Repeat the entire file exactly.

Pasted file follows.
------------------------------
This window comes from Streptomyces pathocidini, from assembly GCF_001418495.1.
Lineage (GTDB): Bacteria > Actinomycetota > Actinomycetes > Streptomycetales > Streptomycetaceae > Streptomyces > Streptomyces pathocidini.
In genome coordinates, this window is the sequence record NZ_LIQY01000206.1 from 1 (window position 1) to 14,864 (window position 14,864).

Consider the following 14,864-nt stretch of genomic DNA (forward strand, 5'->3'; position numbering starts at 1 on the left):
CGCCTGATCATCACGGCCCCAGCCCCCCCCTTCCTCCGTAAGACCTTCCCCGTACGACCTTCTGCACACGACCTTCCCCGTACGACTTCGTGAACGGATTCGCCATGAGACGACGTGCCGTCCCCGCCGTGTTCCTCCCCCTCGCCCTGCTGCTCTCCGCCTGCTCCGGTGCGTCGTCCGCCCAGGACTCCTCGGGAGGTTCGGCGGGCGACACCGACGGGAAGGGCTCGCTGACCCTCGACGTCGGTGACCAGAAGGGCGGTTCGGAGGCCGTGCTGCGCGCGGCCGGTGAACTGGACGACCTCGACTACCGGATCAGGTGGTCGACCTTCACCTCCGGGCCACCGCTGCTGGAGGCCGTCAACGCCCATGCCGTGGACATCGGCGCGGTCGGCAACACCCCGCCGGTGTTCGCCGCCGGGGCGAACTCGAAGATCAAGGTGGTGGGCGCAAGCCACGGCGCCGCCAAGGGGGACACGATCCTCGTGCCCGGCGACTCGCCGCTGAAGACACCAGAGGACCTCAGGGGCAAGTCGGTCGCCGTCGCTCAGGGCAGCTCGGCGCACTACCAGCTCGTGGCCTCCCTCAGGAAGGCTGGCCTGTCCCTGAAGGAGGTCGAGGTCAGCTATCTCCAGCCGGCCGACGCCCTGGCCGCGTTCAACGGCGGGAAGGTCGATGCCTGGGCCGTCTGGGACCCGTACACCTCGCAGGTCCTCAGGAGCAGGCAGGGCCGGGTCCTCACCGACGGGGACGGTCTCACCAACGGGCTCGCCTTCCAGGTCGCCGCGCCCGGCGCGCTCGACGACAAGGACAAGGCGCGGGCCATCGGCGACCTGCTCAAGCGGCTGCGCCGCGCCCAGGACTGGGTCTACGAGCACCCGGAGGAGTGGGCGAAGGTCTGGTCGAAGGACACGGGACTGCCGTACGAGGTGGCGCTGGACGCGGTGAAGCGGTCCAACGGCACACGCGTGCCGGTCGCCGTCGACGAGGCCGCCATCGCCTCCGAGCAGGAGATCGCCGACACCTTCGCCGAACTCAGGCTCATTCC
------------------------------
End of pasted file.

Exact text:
This window comes from Streptomyces pathocidini, from assembly GCF_001418495.1.
Lineage (GTDB): Bacteria > Actinomycetota > Actinomycetes > Streptomycetales > Streptomycetaceae > Streptomyces > Streptomyces pathocidini.
In genome coordinates, this window is the sequence record NZ_LIQY01000206.1 from 1 (window position 1) to 14,864 (window position 14,864).

Consider the following 14,864-nt stretch of genomic DNA (forward strand, 5'->3'; position numbering starts at 1 on the left):
CGCCTGATCATCACGGCCCCAGCCCCCCCCTTCCTCCGTAAGACCTTCCCCGTACGACCTTCTGCACACGACCTTCCCCGTACGACTTCGTGAACGGATTCGCCATGAGACGACGTGCCGTCCCCGCCGTGTTCCTCCCCCTCGCCCTGCTGCTCTCCGCCTGCTCCGGTGCGTCGTCCGCCCAGGACTCCTCGGGAGGTTCGGCGGGCGACACCGACGGGAAGGGCTCGCTGACCCTCGACGTCGGTGACCAGAAGGGCGGTTCGGAGGCCGTGCTGCGCGCGGCCGGTGAACTGGACGACCTCGACTACCGGATCAGGTGGTCGACCTTCACCTCCGGGCCACCGCTGCTGGAGGCCGTCAACGCCCATGCCGTGGACATCGGCGCGGTCGGCAACACCCCGCCGGTGTTCGCCGCCGGGGCGAACTCGAAGATCAAGGTGGTGGGCGCAAGCCACGGCGCCGCCAAGGGGGACACGATCCTCGTGCCCGGCGACTCGCCGCTGAAGACACCAGAGGACCTCAGGGGCAAGTCGGTCGCCGTCGCTCAGGGCAGCTCGGCGCACTACCAGCTCGTGGCCTCCCTCAGGAAGGCTGGCCTGTCCCTGAAGGAGGTCGAGGTCAGCTATCTCCAGCCGGCCGACGCCCTGGCCGCGTTCAACGGCGGGAAGGTCGATGCCTGGGCCGTCTGGGACCCGTACACCTCGCAGGTCCTCAGGAGCAGGCAGGGCCGGGTCCTCACCGACGGGGACGGTCTCACCAACGGGCTCGCCTTCCAGGTCGCCGCGCCCGGCGCGCTCGACGACAAGGACAAGGCGCGGGCCATCGGCGACCTGCTCAAGCGGCTGCGCCGCGCCCAGGACTGGGTCTACGAGCACCCGGAGGAGTGGGCGAAGGTCTGGTCGAAGGACACGGGACTGCCGTACGAGGTGGCGCTGGACGCGGTGAAGCGGTCCAACGGCACACGCGTGCCGGTCGCCGTCGACGAGGCCGCCATCGCCTCCGAGCAGGAGATCGCCGACACCTTCGCCGAACTCAGGCTCATTCC